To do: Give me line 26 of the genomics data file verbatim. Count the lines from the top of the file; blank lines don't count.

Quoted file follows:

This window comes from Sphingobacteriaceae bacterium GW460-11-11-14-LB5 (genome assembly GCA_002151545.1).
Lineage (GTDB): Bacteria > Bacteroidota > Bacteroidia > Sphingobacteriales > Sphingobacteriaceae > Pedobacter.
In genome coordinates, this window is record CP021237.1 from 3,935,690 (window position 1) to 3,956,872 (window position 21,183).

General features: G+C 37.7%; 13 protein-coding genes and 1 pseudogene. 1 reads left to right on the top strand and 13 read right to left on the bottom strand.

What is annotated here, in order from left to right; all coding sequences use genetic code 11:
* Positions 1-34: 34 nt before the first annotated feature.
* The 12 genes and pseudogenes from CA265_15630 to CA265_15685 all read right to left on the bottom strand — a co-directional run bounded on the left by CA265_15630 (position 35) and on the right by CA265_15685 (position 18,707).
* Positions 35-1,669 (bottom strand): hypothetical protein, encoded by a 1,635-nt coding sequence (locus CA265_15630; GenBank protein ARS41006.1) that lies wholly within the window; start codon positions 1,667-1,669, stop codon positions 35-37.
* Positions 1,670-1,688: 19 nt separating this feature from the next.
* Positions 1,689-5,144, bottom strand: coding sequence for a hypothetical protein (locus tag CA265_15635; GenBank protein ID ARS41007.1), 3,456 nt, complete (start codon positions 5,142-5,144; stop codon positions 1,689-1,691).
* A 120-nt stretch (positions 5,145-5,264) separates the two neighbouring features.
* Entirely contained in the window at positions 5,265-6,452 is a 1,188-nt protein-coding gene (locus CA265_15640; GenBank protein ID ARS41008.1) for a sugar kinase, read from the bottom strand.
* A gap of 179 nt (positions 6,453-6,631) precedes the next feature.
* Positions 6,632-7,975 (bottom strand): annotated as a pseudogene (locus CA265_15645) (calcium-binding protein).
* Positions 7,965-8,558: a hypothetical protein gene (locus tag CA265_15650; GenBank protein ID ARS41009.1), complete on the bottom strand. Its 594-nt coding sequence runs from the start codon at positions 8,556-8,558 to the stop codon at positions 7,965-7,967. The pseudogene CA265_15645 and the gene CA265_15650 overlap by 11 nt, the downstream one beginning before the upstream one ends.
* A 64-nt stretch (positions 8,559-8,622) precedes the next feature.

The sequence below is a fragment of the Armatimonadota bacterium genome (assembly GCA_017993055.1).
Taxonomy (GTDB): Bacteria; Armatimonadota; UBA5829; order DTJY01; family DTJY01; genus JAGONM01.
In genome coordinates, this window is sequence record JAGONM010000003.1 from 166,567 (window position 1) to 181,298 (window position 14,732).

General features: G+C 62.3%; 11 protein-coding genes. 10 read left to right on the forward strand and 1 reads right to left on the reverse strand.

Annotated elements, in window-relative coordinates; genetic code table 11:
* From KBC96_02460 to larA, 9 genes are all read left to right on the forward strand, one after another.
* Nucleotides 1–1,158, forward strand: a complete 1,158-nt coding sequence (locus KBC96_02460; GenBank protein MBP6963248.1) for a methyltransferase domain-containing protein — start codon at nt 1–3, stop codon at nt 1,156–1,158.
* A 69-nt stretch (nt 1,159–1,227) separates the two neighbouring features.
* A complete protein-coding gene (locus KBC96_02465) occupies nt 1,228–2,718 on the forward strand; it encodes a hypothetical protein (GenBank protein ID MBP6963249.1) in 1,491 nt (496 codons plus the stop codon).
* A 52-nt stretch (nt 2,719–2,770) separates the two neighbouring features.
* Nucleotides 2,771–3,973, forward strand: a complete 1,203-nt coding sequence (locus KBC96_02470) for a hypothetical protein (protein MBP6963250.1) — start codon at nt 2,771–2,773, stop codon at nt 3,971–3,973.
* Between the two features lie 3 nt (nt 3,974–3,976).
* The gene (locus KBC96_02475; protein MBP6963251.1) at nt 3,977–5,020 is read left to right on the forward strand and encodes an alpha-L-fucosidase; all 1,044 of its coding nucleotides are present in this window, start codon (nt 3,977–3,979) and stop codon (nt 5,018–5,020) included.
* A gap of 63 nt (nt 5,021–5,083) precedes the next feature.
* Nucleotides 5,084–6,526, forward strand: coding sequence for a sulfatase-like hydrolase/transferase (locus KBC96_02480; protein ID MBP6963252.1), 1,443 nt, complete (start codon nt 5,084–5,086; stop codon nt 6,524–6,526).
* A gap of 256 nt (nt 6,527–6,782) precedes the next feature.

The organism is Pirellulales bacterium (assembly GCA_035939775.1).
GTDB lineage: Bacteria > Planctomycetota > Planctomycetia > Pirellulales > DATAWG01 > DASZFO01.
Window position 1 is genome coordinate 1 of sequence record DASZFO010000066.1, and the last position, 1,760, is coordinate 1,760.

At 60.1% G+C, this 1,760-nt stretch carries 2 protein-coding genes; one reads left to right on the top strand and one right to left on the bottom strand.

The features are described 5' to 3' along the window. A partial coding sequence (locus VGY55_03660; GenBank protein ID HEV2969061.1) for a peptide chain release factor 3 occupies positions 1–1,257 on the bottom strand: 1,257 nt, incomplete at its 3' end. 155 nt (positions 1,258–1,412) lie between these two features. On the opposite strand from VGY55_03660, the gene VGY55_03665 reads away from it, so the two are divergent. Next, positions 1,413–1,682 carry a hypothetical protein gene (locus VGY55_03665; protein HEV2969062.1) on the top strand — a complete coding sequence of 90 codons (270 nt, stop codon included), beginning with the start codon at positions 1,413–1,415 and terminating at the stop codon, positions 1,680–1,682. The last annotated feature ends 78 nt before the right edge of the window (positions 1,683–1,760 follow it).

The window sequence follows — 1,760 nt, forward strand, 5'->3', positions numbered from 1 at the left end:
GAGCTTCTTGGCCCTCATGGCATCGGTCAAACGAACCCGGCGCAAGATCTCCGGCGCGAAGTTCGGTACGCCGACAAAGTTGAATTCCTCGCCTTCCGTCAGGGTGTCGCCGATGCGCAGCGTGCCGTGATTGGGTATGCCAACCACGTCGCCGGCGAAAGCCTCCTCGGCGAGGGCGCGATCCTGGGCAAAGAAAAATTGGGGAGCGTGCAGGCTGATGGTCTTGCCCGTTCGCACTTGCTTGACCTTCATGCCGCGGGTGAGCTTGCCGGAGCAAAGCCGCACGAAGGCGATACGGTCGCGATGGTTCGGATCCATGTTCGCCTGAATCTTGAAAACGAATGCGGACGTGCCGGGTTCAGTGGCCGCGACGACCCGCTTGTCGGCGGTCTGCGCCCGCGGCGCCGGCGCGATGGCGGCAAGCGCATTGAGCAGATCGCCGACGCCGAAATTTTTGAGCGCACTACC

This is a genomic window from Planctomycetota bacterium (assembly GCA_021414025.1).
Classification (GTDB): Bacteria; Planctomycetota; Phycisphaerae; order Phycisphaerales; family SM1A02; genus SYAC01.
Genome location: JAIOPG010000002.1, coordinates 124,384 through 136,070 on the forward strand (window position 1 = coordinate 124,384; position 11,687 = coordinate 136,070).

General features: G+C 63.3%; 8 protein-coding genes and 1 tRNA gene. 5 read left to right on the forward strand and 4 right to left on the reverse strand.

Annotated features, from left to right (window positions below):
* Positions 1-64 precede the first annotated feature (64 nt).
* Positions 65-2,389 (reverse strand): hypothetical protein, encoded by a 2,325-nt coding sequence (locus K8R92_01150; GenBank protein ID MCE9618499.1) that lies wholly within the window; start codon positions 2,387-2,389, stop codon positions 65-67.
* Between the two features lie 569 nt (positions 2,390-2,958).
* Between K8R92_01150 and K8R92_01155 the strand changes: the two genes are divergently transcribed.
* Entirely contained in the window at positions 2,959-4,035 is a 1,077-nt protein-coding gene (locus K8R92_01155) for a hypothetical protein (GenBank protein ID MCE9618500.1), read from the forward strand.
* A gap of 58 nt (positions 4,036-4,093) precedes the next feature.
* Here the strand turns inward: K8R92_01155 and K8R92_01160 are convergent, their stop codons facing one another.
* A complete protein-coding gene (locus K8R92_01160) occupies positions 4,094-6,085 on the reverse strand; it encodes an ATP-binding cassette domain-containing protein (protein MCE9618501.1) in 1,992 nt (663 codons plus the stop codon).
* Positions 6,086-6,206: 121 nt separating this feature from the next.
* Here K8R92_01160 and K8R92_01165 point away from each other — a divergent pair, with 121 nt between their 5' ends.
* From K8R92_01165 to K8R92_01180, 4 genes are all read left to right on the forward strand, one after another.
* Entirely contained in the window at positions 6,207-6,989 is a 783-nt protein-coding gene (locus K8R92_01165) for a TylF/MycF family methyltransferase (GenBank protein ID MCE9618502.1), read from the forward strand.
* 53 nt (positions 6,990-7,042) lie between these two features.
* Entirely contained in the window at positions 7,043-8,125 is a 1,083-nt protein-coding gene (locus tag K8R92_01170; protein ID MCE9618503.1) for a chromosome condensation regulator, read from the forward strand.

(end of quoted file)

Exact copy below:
* A 52-nt stretch (nt 2,719–2,770) separates the two neighbouring features.